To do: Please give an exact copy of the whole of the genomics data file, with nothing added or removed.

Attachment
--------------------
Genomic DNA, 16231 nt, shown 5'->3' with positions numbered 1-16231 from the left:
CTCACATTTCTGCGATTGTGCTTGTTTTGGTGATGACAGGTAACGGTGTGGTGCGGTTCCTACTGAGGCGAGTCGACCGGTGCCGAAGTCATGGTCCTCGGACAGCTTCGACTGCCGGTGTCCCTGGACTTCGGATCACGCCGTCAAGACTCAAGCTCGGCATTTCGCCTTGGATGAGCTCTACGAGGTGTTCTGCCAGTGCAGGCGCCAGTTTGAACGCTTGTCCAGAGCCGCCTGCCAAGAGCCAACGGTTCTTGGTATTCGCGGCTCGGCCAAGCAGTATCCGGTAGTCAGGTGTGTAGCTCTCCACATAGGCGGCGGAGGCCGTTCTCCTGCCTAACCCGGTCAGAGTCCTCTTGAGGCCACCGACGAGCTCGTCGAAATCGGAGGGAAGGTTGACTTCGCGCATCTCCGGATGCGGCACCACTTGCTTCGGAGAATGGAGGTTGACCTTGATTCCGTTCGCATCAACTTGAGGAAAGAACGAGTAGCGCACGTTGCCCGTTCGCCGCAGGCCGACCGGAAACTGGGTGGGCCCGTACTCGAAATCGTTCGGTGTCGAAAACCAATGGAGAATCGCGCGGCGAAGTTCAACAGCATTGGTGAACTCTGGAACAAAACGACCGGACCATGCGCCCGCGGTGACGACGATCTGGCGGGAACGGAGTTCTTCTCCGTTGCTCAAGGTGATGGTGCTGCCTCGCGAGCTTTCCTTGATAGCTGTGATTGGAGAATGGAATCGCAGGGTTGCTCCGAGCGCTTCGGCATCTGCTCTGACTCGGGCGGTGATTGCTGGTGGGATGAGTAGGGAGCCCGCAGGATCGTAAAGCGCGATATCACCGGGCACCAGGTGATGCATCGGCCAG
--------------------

Genomic DNA, 16231 nt, shown 5'->3' with positions numbered 1-16231 from the left:
CTCACATTTCTGCGATTGTGCTTGTTTTGGTGATGACAGGTAACGGTGTGGTGCGGTTCCTACTGAGGCGAGTCGACCGGTGCCGAAGTCATGGTCCTCGGACAGCTTCGACTGCCGGTGTCCCTGGACTTCGGATCACGCCGTCAAGACTCAAGCTCGGCATTTCGCCTTGGATGAGCTCTACGAGGTGTTCTGCCAGTGCAGGCGCCAGTTTGAACGCTTGTCCAGAGCCGCCTGCCAAGAGCCAACGGTTCTTGGTATTCGCGGCTCGGCCAAGCAGTATCCGGTAGTCAGGTGTGTAGCTCTCCACATAGGCGGCGGAGGCCGTTCTCCTGCCTAACCCGGTCAGAGTCCTCTTGAGGCCACCGACGAGCTCGTCGAAATCGGAGGGAAGGTTGACTTCGCGCATCTCCGGATGCGGCACCACTTGCTTCGGAGAATGGAGGTTGACCTTGATTCCGTTCGCATCAACTTGAGGAAAGAACGAGTAGCGCACGTTGCCCGTTCGCCGCAGGCCGACCGGAAACTGGGTGGGCCCGTACTCGAAATCGTTCGGTGTCGAAAACCAATGGAGAATCGCGCGGCGAAGTTCAACAGCATTGGTGAACTCTGGAACAAAACGACCGGACCATGCGCCCGCGGTGACGACGATCTGGCGGGAACGGAGTTCTTCTCCGTTGCTCAAGGTGATGGTGCTGCCTCGCGAGCTTTCCTTGATAGCTGTGATTGGAGAATGGAATCGCAGGGTTGCTCCGAGCGCTTCGGCATCTGCTCTGACTCGGGCGGTGATTGCTGGTGGGATGAGTAGGGAGCCCGCAGGATCGTAAAGCGCGATATCACCGGGCACCAGGTGATGCATCGGCCAG